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Event: Artist Talk Exercising Fellowship: D’Angelo Lovell Williams and Derrick Woods-Morrow

Two black men wearing black doo-rags around the front of their faces kiss while holding each other's faces.
D'angelo Lovell Williams. The Lovers, 2017. Coutersy of the artist and Higher Pictures Gallery.


November 11, 2021


5:00–6:30 pm


Virtual via Zoom


Reserve tickets here.

Exhibiting artist D’Angelo Lovell Williams and Chicago-based photographer Derrick Woods-Morrow convene for a conversation about their relationship with photography and performance. Williams stages poignant portraits exploring black queerness through affectionate encounters between friends, family, and self while Woods-Morrow employs the medium to manifest black queer futures. Moderated by Denny Mwaura, Gallery 400’s Public Programs Manager, the two artists discuss the performative aspects of making images outlined by kinship and friendship structures that chronicle black social life.

This program is free and closed captioning will be available.

D’Angelo Lovell Williams (b. 1992, Jackson, Mississippi) is a Black, HIV-positive artist expanding narratives of Black and queer intimacy through photography. They earned their BFA in photography from Memphis College of Art in 2015, an MFA in photography from Syracuse University in 2018, and are a 2018 Skowhegan School of Art alum. They live and work in New York City. D’Angelo has had four solo exhibitions with Higher Pictures in 2017, 2018, 2019 and 2020. The 2020 exhibition, Papa Don’t Preach, was presented in collaboration with Janice Guy at her gallery in Harlem. D’Angelo’s work can be seen in The New Yorker, The New York Times, The Bitter Southerner, Vanity Fair, Financial Times, DAZED, OUT, and VICE.


Derrick Woods-Morrow (b.1990) centers process-oriented collaborative projects with Queerx Black Fol(x) across a wide variety of media. His work has been exhibited in collaboration with Paul Mpagi Sepuya in the Whitney Biennial (2019); in Photography Now: The Searchers (2019 at The Center for Photography at Woodstock); and in thematic international and national group exhibitions at Kunsthal KAdE in the Netherlands (2020), the Schwules Museum in Berlin (2020/21), The Contemporary Art Center in New Orleans (2020), the Museum of Contemporary Art Chicago (2020) and the Smart Museum Chicago (2019).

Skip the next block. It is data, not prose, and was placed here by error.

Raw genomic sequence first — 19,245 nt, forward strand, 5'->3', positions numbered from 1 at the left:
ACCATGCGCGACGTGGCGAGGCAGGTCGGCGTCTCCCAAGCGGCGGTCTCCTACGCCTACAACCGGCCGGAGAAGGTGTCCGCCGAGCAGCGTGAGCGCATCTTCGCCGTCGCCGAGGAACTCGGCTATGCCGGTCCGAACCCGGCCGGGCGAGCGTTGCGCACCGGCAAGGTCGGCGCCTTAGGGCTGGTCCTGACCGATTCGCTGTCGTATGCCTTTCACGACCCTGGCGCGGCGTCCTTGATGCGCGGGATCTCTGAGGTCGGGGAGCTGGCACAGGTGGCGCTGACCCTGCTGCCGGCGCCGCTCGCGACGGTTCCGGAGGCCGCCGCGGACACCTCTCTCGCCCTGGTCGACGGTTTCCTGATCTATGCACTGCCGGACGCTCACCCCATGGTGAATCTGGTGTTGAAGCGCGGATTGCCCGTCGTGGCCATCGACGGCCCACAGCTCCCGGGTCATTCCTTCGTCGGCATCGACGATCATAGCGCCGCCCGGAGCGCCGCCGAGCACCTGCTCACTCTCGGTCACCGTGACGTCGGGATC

In 2019 his second short film, much handled things are always soft, debuted in collaboration with the VISUAL AIDS 30th Annual Day With(out) ART programming at the Whitney Museum of American Art, Museum of Contemporary Art LA, The Museum of Contemporary Art Chicago, The Brooklyn Museum, The New Museum and more than 100 institutions worldwide. Much handled things are always soft would later be independently screened in the social media POC cruising App Jack’d, reaching an audience of over 3 million Black and Brown folx in Canada and the US.

In 2021 he was invited to be a part of the Knight Foundation Art & Research Center virtual colloquium and seminars series Animating Archives. He is the 2021 Edith and Philip Leonian fellow at the Center of Photography Woodstock and has completed residencies at The Bemis Center for Contemporary Art (2021), Antenna Works (2020/21), Chicago Artists Coalition (2018), the Fire Island Artist Residency (2016) and ACRE (2015). He is the recipient of the 2018 Artadia Award–Chicago and a 2021 Uprise Grant recipient from the Sundance Film Institute.

Woods-Morrow is a member of the Chicago-based collective Concerned Black ImageMakers and serves on the Board of Directors at the Fire Island Artist Residency. His work has been written about in The New York TimesW MagazineArtforumArtnetThe Chicago TribuneNewcityHyperallergicVisual Art SourceArtpapers, ArtDaily and Spot Magazine. Originally from Greensboro, NC, he splits his time between Chicago and Rhode Island.


Suggested Reading:

Emily Dinsdale. “D’Angelo Lovell Williams’ poignant self-portraits offer a space for healing.” Dazed Magazine, April 8, 2020.

Maia Rae Bachman. “Papa Don’t Preach By D’Angelo Lovell Williams.” Musée, June 11, 2019.

Ayla Angelos. “Derrick Woods-Morrow Builds a Safe Space for “Queer Kin” Throughout His Multidisciplinary Practice.” It’s That Nice, September 3, 2021.

Tyra A. Seals. “Operating Along Desire: Derrick Woods-Morrow.” Art Papers, 2021.

Stephanie Leigh Batiste. “Black Performance II: Knowing and Being” The Black Scholar, Vol. 49, no. 4, October 7, 2019 pp 1-5.

Lamar Wilson. “Touch & Intimacy & Kinship.” The Bitter Southerner, July 27, 2021.

S. Nicole Lane. “Intimate Justice: Derrick Woods-Morrow” Sixty Inches From Center, January 3, 2018.

Exercising Fellowship: D’Angelo Lovell Williams and Derrick Woods-Morrow from Art & Art History at UIC on Vimeo.